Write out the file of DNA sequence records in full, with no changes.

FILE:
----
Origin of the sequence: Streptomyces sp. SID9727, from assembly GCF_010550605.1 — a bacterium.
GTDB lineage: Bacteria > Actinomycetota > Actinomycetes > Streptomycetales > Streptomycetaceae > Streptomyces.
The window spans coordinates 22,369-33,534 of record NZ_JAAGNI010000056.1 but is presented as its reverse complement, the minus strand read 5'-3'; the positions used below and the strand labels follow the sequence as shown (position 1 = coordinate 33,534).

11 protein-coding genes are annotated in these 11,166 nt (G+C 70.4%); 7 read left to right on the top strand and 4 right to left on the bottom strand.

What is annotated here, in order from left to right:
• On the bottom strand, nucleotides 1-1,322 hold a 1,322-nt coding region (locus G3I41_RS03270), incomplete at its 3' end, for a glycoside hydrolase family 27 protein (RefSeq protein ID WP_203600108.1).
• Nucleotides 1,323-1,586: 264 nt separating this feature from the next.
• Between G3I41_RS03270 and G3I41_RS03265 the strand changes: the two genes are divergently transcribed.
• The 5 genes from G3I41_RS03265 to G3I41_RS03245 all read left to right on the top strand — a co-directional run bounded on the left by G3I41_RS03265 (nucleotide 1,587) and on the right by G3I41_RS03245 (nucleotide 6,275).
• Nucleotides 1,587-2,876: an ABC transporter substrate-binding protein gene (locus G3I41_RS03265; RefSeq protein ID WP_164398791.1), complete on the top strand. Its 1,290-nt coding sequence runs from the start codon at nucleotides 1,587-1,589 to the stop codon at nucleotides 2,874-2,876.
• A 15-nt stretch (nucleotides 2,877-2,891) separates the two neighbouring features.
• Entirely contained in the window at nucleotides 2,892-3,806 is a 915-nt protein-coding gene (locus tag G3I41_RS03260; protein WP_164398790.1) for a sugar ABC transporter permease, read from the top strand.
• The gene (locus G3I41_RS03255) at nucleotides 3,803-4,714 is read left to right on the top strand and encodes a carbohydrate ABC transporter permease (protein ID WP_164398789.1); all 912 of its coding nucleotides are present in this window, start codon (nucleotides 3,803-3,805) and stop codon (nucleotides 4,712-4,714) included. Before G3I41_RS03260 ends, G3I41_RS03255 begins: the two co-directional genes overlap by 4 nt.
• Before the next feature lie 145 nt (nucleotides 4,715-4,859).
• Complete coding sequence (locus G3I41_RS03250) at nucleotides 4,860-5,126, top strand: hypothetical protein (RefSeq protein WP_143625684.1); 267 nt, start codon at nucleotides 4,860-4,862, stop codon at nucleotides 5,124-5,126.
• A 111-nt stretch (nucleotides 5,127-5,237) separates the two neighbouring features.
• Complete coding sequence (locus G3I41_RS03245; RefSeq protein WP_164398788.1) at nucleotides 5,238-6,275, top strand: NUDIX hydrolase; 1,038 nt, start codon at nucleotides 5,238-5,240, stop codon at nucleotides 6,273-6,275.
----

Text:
Origin of the sequence: Streptomyces sp. SID9727, from assembly GCF_010550605.1 — a bacterium.
GTDB lineage: Bacteria > Actinomycetota > Actinomycetes > Streptomycetales > Streptomycetaceae > Streptomyces.
The window spans coordinates 22,369-33,534 of record NZ_JAAGNI010000056.1 but is presented as its reverse complement, the minus strand read 5'-3'; the positions used below and the strand labels follow the sequence as shown (position 1 = coordinate 33,534).

11 protein-coding genes are annotated in these 11,166 nt (G+C 70.4%); 7 read left to right on the top strand and 4 right to left on the bottom strand.

What is annotated here, in order from left to right:
• On the bottom strand, nucleotides 1-1,322 hold a 1,322-nt coding region (locus G3I41_RS03270), incomplete at its 3' end, for a glycoside hydrolase family 27 protein (RefSeq protein ID WP_203600108.1).
• Nucleotides 1,323-1,586: 264 nt separating this feature from the next.
• Between G3I41_RS03270 and G3I41_RS03265 the strand changes: the two genes are divergently transcribed.
• The 5 genes from G3I41_RS03265 to G3I41_RS03245 all read left to right on the top strand — a co-directional run bounded on the left by G3I41_RS03265 (nucleotide 1,587) and on the right by G3I41_RS03245 (nucleotide 6,275).
• Nucleotides 1,587-2,876: an ABC transporter substrate-binding protein gene (locus G3I41_RS03265; RefSeq protein ID WP_164398791.1), complete on the top strand. Its 1,290-nt coding sequence runs from the start codon at nucleotides 1,587-1,589 to the stop codon at nucleotides 2,874-2,876.
• A 15-nt stretch (nucleotides 2,877-2,891) separates the two neighbouring features.
• Entirely contained in the window at nucleotides 2,892-3,806 is a 915-nt protein-coding gene (locus tag G3I41_RS03260; protein WP_164398790.1) for a sugar ABC transporter permease, read from the top strand.
• The gene (locus G3I41_RS03255) at nucleotides 3,803-4,714 is read left to right on the top strand and encodes a carbohydrate ABC transporter permease (protein ID WP_164398789.1); all 912 of its coding nucleotides are present in this window, start codon (nucleotides 3,803-3,805) and stop codon (nucleotides 4,712-4,714) included. Before G3I41_RS03260 ends, G3I41_RS03255 begins: the two co-directional genes overlap by 4 nt.
• Before the next feature lie 145 nt (nucleotides 4,715-4,859).
• Complete coding sequence (locus G3I41_RS03250) at nucleotides 4,860-5,126, top strand: hypothetical protein (RefSeq protein WP_143625684.1); 267 nt, start codon at nucleotides 4,860-4,862, stop codon at nucleotides 5,124-5,126.
• A 111-nt stretch (nucleotides 5,127-5,237) separates the two neighbouring features.
• Complete coding sequence (locus G3I41_RS03245; RefSeq protein WP_164398788.1) at nucleotides 5,238-6,275, top strand: NUDIX hydrolase; 1,038 nt, start codon at nucleotides 5,238-5,240, stop codon at nucleotides 6,273-6,275.